Large scale rubber, oil palm and banana plantations have replaced pristine coastal ecosystems in Tiko, Cameroon, through which freshwater flows. Agrochemical inputs into aquatic systems have the potential to influence phytoplankton community structure through adjustment of physico-chemical characteristics of water. Since plantation establishment in Tiko, Cameroon, no studies on the impacts of the agro-chemicals used on the aquatic ecosystems have been carried out. Phytoplankton community structure was assessed to evaluate current status and existing physico-chemical conditions. Three streams flowing through the Tiko plantations were selected to evaluate these effects. Two sets of water samples were collected (10 cm below the surface) at each sampling point in triplicates for nutrient and phytoplankton analyses. Nitrate, bicarbonate, zinc, iron and turbidity were found to exceed the WHO and EPA water quality standards. Eighty (80) species of phytoplankton belonging to 10 divisions were recorded during the study. The division with the highest species abundance was Bacillariophyta (31 species) followed by Chlorophyta (21 species) and the most abundant species recorded was Microcystisaeruginosa followed by Chlorella sp.Phytoplankton richness and abundance were higher in streams that had higher concentrations of nitrates and phosphates. These happened to be flowing through plantations in which agrochemicals use and human activities were highest. Of the 80 species recorded, 27 were indicators of eutrophication. The saprobic index ranged from 0.19 - 1.00 indicating that the streams were eutrophic. The results are significant for better management and monitoring of these ecosystems.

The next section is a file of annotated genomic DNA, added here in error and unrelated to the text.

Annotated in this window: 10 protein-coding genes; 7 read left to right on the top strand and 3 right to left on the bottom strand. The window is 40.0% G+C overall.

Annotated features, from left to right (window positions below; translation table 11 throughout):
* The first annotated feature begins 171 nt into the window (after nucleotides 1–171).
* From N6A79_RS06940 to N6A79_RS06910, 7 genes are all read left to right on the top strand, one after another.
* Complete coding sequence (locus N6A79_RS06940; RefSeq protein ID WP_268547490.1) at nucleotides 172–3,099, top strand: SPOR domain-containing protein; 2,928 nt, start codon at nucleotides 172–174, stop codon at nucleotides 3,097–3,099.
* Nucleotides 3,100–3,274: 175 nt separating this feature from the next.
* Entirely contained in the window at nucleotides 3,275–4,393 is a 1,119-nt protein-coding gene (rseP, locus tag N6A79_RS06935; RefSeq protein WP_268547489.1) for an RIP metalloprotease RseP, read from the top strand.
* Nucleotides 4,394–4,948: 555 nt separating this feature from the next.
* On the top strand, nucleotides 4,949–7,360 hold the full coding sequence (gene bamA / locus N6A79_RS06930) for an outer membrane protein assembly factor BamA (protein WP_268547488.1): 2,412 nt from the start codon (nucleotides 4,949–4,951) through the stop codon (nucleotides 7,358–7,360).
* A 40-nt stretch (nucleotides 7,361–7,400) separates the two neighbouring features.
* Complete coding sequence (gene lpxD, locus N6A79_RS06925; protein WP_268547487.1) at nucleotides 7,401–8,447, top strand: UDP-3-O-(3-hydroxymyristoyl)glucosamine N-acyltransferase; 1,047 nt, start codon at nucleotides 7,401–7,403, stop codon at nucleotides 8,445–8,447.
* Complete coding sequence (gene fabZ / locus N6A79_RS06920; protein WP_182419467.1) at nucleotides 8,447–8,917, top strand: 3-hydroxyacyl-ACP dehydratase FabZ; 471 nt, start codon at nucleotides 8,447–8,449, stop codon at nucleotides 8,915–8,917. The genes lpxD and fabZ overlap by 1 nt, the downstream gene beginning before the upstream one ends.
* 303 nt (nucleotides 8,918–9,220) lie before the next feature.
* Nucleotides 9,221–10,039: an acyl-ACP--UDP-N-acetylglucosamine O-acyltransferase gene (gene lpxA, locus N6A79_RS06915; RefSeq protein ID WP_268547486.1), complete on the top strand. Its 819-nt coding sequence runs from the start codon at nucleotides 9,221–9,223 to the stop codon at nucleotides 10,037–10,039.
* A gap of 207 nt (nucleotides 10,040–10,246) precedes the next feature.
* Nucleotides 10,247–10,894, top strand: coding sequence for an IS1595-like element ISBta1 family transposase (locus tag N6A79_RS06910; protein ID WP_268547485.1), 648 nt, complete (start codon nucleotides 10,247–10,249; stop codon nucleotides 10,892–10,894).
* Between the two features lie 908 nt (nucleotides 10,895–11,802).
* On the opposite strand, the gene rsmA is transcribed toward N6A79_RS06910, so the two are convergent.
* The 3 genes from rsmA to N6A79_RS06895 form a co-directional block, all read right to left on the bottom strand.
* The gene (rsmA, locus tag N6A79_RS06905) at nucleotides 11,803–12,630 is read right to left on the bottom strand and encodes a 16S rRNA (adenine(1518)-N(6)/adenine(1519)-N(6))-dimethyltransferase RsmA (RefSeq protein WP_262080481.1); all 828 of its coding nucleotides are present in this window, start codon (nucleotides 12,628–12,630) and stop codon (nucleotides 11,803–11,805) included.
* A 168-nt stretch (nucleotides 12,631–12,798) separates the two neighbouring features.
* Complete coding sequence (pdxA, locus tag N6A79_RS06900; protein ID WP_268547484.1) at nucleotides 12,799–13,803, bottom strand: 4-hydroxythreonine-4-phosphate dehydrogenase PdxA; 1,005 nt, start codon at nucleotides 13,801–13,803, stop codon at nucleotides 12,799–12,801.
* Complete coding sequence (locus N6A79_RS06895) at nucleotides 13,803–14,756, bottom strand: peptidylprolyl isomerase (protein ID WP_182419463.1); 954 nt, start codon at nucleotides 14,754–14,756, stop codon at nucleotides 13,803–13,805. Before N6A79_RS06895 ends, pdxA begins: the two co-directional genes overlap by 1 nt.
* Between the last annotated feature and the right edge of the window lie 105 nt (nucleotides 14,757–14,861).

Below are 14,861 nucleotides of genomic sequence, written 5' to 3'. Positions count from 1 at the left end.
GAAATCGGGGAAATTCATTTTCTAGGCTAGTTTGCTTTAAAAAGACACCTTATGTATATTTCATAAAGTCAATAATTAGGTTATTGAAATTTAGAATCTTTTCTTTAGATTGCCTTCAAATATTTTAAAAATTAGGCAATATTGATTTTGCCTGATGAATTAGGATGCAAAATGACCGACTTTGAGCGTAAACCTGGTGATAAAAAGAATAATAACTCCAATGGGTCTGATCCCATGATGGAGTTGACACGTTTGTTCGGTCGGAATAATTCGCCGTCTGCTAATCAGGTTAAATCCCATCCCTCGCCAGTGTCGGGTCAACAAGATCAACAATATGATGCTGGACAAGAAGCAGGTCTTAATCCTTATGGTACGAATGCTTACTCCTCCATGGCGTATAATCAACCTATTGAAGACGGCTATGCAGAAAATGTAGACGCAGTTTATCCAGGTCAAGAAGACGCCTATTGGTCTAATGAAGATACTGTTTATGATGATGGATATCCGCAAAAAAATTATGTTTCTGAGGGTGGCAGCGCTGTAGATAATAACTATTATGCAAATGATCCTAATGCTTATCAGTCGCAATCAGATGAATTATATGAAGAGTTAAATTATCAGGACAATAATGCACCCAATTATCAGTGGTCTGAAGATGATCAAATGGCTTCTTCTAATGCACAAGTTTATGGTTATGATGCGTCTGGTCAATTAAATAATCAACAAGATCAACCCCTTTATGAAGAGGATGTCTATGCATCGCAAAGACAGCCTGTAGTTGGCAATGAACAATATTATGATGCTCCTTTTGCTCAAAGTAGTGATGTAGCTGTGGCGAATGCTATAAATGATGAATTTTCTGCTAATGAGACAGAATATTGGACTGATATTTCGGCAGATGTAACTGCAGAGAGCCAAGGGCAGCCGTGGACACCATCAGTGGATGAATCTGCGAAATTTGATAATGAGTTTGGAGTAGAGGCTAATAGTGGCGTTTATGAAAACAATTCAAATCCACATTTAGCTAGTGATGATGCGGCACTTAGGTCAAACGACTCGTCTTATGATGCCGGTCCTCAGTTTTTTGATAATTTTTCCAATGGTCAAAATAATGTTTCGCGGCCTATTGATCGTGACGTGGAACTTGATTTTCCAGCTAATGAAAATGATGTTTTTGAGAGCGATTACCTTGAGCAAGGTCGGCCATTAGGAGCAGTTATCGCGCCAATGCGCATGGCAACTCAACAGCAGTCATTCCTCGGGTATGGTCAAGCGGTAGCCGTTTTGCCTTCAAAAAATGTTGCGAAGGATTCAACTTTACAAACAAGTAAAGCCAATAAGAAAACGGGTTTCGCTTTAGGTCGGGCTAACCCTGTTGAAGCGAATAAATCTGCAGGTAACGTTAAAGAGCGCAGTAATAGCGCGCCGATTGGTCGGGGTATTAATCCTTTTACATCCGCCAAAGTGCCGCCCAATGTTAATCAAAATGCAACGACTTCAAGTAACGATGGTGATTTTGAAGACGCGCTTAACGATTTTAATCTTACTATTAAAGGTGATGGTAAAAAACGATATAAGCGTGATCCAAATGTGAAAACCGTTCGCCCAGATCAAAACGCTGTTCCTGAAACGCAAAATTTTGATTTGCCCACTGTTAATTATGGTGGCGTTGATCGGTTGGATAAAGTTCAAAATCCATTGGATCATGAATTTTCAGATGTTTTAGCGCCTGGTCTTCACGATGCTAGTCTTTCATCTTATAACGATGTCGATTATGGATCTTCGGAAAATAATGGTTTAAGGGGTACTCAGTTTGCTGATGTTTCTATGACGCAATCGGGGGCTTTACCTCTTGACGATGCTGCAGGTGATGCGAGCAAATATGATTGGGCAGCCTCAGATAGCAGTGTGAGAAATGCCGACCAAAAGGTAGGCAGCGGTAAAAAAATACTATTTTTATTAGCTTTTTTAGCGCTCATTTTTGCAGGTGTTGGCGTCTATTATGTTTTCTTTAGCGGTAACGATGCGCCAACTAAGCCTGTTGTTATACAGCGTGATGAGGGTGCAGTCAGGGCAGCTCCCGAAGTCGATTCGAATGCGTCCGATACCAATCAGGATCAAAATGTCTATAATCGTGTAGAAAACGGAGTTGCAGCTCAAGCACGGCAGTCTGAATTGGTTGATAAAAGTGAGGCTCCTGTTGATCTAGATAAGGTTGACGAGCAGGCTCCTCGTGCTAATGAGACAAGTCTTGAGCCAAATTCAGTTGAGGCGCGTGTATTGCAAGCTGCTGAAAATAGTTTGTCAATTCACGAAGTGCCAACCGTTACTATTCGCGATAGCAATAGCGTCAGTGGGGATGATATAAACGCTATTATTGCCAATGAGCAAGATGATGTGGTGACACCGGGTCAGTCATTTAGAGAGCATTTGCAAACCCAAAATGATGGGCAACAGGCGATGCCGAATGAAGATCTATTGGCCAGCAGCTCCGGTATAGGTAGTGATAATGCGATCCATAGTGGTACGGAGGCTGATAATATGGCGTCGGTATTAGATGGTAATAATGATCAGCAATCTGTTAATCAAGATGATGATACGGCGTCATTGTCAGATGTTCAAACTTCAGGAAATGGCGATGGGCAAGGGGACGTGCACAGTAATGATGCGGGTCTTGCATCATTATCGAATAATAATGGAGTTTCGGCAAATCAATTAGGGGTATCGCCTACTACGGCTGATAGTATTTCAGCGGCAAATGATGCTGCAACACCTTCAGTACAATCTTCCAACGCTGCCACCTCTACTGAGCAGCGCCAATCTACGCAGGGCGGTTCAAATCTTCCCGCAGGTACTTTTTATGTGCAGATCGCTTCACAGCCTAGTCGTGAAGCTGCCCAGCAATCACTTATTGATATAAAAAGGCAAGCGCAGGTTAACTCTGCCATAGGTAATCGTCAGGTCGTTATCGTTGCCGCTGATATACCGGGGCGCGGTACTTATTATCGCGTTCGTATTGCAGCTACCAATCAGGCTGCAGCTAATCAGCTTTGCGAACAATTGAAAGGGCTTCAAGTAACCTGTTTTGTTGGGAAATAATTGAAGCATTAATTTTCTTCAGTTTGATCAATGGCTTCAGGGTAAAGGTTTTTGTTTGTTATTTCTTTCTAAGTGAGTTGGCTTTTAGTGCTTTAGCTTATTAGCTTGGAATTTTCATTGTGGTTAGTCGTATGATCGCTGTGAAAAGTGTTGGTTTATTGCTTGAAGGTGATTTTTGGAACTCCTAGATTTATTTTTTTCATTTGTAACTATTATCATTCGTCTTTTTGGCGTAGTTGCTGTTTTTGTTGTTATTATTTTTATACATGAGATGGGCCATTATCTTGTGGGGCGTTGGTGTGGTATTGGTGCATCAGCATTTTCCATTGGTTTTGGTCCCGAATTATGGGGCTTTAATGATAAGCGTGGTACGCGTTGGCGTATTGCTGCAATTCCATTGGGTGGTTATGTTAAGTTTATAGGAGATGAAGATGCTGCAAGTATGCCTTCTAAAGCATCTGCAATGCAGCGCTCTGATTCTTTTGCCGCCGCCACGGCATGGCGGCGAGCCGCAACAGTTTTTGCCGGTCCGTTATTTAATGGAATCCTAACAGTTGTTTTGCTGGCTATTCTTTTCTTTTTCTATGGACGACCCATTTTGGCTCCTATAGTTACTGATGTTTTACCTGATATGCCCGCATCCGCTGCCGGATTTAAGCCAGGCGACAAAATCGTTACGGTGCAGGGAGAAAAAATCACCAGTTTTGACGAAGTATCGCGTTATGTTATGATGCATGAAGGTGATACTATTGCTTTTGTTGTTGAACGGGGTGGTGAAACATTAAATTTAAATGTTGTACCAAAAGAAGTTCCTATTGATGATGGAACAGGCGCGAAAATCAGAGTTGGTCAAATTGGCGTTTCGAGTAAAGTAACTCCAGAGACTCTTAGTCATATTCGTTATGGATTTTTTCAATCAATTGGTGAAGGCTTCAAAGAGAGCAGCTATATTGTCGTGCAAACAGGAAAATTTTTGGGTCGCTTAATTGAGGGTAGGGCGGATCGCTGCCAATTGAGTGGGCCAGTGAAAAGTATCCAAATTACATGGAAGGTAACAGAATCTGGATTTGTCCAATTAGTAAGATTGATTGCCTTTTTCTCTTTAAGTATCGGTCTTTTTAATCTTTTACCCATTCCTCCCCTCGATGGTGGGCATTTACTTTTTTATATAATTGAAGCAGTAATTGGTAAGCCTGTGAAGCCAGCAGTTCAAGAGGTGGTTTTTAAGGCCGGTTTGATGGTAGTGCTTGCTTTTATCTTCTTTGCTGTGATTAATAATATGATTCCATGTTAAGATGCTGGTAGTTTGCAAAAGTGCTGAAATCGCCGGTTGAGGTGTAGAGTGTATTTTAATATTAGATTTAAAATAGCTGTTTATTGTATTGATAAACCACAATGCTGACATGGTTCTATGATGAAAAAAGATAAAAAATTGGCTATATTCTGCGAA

Key words: Phytoplankton, community structure, nutrients, eutrophication, Tiko.